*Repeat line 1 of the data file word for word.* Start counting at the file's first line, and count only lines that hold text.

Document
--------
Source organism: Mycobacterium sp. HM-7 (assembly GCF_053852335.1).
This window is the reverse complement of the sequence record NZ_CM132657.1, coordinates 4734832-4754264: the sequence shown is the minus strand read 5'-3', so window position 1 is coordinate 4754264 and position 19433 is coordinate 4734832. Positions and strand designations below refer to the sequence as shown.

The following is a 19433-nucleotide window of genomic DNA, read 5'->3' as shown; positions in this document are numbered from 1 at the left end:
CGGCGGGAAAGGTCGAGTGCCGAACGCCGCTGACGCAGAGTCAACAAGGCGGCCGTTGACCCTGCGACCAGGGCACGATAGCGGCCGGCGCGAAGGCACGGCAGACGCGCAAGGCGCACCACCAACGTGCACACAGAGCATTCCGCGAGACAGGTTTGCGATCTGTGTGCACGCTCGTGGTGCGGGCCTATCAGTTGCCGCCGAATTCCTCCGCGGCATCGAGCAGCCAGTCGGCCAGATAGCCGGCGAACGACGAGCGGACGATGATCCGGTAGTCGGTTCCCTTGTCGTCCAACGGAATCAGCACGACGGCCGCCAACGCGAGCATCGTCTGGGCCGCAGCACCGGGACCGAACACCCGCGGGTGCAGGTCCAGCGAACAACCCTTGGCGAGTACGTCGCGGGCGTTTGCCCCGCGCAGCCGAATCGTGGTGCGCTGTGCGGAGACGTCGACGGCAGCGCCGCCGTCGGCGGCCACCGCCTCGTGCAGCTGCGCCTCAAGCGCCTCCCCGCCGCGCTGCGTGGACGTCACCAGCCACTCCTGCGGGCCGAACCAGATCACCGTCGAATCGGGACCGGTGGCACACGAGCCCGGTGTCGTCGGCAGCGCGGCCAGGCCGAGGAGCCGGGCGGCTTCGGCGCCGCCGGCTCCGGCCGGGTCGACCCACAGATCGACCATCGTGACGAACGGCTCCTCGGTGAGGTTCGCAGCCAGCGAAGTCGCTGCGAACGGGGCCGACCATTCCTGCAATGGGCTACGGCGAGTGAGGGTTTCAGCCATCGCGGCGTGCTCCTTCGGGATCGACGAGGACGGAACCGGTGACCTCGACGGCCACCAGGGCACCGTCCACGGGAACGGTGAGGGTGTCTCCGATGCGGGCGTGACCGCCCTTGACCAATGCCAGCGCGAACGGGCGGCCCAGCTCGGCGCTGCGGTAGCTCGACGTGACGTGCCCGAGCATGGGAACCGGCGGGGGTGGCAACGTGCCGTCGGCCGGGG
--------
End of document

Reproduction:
Source organism: Mycobacterium sp. HM-7 (assembly GCF_053852335.1).